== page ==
I recently went to the dentist. Good news--he told me my teeth look clean and cavaity free.
Bad news--he said I HAVE to floss more. Aparently because I do not floss as often as I should (okay hardly ever), my gums are irritated because of food particles that get stuck in between my teeth. He said that if my gums don't begin to show signs of improvement he may need to see me every 3 or 4 months rather than every 6 months and that I may need to have a deep cleaning done. That does not sound like fun.
The dentist said because of my diabetes it is even more important that I floss regularly. I said okay, and that I would, but I wanted to know why it was so important. (I'm sure he explained this at the time, but he probably explained at the same time I zoned out).
So I googled.
The basics are that bacteria in your mouth may cause buildup of plaque on your teeth. Plaque leads to tarter and tarter can irritate your gums. I think this is where my mouth is now.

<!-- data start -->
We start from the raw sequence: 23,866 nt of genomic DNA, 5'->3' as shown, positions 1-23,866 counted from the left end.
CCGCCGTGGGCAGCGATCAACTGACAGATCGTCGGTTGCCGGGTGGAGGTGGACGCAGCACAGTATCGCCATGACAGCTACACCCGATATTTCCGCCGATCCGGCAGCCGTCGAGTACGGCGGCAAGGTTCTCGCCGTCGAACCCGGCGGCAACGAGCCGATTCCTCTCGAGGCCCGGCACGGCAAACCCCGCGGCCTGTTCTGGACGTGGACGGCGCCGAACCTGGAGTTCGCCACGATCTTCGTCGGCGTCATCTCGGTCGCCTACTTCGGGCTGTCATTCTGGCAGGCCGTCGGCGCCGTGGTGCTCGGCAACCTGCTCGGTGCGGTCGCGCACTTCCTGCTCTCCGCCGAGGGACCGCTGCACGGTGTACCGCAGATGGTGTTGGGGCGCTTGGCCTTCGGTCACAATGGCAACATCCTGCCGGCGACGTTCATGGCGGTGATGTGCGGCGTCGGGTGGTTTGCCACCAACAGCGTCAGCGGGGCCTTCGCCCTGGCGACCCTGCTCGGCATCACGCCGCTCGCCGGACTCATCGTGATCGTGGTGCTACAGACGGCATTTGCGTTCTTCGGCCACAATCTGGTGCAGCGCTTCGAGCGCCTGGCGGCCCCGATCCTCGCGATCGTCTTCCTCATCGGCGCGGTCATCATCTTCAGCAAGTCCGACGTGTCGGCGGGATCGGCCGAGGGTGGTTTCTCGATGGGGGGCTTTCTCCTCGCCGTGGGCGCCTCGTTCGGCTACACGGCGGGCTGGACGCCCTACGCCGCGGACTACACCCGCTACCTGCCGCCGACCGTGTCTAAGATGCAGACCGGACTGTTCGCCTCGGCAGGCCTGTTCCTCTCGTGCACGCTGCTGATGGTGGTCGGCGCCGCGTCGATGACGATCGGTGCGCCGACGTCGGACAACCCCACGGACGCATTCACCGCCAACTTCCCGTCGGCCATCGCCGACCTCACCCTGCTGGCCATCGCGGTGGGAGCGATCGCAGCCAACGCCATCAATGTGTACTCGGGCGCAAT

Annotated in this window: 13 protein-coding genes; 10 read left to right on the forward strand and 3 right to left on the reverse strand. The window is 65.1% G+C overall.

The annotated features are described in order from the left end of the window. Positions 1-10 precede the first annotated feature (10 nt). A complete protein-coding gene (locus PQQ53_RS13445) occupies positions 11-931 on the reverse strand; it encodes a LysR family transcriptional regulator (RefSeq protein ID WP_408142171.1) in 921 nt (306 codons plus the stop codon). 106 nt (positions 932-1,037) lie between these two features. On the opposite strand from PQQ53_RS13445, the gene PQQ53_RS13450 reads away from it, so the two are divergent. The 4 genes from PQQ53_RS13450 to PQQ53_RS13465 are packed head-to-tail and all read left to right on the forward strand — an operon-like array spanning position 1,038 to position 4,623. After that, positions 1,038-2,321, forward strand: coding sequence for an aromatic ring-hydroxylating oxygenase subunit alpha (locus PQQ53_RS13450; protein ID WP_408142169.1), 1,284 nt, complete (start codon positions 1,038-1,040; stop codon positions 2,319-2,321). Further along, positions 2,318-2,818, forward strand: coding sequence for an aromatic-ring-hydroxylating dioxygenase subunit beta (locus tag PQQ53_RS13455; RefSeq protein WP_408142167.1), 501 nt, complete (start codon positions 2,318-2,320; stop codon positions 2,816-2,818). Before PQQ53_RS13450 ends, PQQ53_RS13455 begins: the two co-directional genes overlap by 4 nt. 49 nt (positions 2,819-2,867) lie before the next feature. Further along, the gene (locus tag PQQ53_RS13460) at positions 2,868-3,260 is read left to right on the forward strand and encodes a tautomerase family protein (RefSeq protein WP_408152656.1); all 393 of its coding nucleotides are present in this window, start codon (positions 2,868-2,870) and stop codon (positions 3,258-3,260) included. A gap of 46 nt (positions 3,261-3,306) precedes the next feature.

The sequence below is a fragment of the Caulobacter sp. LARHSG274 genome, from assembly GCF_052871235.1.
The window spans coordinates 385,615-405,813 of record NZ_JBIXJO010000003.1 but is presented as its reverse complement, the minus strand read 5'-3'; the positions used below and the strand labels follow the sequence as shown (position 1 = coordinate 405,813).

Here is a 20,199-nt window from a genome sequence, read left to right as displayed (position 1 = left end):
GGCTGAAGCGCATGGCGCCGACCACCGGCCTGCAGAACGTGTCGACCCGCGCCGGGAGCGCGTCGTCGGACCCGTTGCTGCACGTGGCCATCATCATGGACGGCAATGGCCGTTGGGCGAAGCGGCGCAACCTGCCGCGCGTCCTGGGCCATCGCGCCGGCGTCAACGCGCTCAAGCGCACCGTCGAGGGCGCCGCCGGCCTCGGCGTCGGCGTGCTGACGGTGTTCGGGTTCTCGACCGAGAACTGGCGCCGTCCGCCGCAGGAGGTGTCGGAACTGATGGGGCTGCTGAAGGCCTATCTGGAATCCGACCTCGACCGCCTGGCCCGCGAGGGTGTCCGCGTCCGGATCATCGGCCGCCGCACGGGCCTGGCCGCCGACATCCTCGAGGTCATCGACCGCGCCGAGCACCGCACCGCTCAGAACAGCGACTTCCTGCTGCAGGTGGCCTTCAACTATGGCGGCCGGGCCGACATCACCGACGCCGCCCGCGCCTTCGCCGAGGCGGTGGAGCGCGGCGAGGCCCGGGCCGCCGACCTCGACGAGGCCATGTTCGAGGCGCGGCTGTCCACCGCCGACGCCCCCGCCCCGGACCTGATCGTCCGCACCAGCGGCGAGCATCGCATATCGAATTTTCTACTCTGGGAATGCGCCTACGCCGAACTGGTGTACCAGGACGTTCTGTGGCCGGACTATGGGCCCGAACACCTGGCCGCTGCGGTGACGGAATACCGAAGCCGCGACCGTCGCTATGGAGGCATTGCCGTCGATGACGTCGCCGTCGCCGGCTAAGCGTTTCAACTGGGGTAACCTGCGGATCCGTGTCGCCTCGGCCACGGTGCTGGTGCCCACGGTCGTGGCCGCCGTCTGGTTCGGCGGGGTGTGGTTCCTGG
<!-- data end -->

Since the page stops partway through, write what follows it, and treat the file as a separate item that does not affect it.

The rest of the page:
The bacteria and plaque can lead to gingivitis, gingivitis can then lead to periodontitis which is an infection of the gums and bone. Periodonitis can cause your gums to recede and in advanced cases cause your teeth to fall out.
"Periodontitis tends to be more severe among people who have diabetes because diabetes lowers the ability to resist infection and slows healing. An infection such as periodontitis may also cause your blood sugar level to rise, which makes your diabetes more difficult to control. Preventing and treating periodontitis can help improve blood sugar control." From Diabetes and dental care: Guide to a healthy mouth, by the Mayo Clinic.
It gets even scarier...
"A 2008 study by scientists at the University of Bristol found that, when bacteria in the mouth get into the bloodstream through the gums, it can combine with platelets in the blood to create blood clots. If these reach the heart, they can cause heart attacks in people who are otherwise fit and healthy." From the article How flossing can save your life by Simon Usborne (interestly, this article was published on my birthday, May 18, 2010).